Proclaiming the Counter-Culture: the World of It, Oz and Friends



It may be seen from the previous chapter that certain activities and an atmosphere conducive to the ‘arrival’ of the counterculture in England were present before 1966. But in October 1966 the launching of International Times — the first underground publication in England — signalled the formal arrival of the counter-culture. The launching was celebrated by a ‘launch party’ which was avidly reported in the second issue of the paper.1 According to the report, the occasion was attended by 2500 dancing people. ‘Famous people’ in attendance included film director Antonioni and his leading lady Monica Vitti, Beatle Paul McCartney disguised as an Arab, Beat writer Kenneth Rexroth and others. Also in attendance it was noted, were ‘a well-known junkie, a notorious homosexual, and many happy people who were only known to their friends but who the hell cares in a scene like that anyway?’. Not that everything went well, however: people were reported as ‘wondering what the hell was going on’; somebody appeared to be about to become violent, there was the sound of bottles breaking, the communal toilet flooded, and a ‘giant jelly made in a bath was unfortunately run over by a bicycle’.2 A mixture of fun and confusion, clearly.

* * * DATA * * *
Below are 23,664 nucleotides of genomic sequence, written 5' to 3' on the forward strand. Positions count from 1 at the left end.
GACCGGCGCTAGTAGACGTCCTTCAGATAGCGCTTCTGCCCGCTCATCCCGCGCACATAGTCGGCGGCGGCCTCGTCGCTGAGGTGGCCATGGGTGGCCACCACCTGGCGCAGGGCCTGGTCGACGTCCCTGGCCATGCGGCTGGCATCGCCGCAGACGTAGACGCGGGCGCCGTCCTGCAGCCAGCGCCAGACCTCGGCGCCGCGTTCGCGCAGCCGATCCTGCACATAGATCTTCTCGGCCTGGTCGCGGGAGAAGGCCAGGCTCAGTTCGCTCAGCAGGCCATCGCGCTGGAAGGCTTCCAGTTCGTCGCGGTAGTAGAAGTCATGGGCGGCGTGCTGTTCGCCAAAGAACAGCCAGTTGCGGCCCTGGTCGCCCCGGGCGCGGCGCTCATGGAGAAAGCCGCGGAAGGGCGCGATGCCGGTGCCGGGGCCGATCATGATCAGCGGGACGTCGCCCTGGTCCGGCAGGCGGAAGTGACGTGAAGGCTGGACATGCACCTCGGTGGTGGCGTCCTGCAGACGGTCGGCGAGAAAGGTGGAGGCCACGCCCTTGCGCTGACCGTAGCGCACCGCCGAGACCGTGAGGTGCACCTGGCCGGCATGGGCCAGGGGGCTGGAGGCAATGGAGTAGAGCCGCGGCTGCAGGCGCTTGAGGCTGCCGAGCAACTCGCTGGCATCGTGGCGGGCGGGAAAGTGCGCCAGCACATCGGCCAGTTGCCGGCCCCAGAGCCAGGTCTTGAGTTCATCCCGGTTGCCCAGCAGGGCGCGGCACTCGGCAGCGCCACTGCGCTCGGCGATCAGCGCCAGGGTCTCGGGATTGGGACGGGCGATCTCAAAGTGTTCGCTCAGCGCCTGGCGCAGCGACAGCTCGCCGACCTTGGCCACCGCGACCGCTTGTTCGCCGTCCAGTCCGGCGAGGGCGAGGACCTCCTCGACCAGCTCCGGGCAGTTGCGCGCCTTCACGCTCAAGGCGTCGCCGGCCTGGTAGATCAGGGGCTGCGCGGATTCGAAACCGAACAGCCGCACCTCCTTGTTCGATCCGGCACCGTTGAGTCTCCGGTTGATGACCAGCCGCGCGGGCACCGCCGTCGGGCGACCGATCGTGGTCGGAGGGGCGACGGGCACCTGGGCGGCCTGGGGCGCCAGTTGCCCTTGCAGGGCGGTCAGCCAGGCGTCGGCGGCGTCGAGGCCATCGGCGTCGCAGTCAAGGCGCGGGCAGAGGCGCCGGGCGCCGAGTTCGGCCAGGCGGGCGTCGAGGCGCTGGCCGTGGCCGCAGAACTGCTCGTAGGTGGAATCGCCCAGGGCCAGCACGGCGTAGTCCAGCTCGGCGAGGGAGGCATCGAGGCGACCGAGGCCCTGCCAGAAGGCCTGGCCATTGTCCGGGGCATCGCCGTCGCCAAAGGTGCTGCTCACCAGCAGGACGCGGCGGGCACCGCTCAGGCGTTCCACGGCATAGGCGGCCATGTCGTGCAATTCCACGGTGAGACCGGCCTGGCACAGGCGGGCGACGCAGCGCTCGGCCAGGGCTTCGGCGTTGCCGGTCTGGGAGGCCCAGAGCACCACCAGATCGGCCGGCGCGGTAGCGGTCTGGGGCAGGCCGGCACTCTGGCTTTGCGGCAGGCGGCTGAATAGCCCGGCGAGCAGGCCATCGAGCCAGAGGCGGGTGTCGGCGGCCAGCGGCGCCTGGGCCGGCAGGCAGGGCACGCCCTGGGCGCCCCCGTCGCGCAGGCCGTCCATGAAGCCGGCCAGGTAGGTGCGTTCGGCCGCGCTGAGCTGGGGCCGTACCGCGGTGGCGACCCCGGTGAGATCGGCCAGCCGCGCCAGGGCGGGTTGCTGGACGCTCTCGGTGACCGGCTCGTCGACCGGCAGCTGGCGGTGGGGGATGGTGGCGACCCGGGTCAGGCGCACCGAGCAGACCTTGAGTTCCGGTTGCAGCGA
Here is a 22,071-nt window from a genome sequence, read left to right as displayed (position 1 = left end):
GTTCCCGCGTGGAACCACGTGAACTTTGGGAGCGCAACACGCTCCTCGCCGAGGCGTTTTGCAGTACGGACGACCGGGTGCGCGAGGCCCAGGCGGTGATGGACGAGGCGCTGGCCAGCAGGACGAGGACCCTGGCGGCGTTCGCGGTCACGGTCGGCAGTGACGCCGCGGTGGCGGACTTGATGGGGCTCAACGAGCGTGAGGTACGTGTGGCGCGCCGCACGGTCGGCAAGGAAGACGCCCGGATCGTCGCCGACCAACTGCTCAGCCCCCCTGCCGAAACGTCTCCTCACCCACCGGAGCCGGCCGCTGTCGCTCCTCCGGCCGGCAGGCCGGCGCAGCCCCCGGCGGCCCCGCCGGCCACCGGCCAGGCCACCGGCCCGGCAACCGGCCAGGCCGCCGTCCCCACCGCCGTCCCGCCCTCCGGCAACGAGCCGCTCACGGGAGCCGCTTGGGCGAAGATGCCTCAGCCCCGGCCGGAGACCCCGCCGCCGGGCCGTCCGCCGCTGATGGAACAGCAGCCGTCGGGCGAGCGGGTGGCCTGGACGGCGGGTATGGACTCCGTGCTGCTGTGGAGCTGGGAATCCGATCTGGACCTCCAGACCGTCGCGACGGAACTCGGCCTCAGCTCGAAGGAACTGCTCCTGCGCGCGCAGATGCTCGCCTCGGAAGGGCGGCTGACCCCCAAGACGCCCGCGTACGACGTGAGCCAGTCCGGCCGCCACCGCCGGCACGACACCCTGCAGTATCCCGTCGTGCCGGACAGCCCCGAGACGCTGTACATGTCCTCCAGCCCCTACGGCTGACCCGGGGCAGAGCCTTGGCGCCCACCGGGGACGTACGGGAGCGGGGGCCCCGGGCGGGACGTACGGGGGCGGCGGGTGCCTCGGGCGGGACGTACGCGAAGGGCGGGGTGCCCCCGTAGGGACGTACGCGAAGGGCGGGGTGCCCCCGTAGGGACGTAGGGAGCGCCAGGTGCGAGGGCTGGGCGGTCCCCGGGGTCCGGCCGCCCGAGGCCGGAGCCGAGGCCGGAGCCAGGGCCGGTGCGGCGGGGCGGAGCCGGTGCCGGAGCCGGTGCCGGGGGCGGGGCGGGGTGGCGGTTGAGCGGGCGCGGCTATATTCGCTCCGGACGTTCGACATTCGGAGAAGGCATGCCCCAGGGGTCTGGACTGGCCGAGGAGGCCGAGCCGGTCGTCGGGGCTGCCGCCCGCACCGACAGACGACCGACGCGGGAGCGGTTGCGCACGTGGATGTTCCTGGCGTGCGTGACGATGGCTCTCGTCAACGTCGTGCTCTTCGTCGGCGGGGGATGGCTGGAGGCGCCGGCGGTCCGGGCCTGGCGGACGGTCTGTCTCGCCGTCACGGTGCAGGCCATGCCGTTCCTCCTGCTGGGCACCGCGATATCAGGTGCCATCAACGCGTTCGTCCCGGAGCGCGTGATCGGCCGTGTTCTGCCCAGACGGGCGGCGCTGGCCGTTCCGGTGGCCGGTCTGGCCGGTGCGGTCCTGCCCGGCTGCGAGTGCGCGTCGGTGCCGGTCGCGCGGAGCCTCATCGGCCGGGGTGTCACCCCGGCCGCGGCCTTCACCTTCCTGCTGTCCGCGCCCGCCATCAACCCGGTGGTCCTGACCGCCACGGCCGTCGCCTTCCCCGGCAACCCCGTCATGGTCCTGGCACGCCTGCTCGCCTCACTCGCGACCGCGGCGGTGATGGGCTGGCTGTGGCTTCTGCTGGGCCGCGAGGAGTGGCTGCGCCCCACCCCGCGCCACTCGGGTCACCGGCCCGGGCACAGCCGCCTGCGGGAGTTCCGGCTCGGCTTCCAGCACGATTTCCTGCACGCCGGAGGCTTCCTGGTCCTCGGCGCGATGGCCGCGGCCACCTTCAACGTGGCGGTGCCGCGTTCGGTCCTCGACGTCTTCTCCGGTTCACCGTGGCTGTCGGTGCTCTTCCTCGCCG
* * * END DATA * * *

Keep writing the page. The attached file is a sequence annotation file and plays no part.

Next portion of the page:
Final Issue International Time Underground Press Founding Editor Underground Publication 
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  1. 6.
    D. Bouchier, Idealism and Revolution: New Ideologies of Liberation in Britain and the United States (London, 1978) p. 152.Google Scholar
  2. 9.
    K. Leech, Youthquake (London, 1973) p. 124, and L. Learner, ibid., p. 181.Google Scholar
  3. 10.
    R. Neville, Play Power (London, 1970) p. 120.Google Scholar
  4. 16.
    J. Nuttall, Bomb Culture (London, 1968) p. 161.Google Scholar
  5. 19.
    John Spiers (ed.), The Underground and Alternative Press in Britain: A Bibliographical Guide (Brighton, Sussex, 1975) p. 41; also Neville, op. cit., p. 136.Google Scholar

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© Elizabeth Nelson 1989

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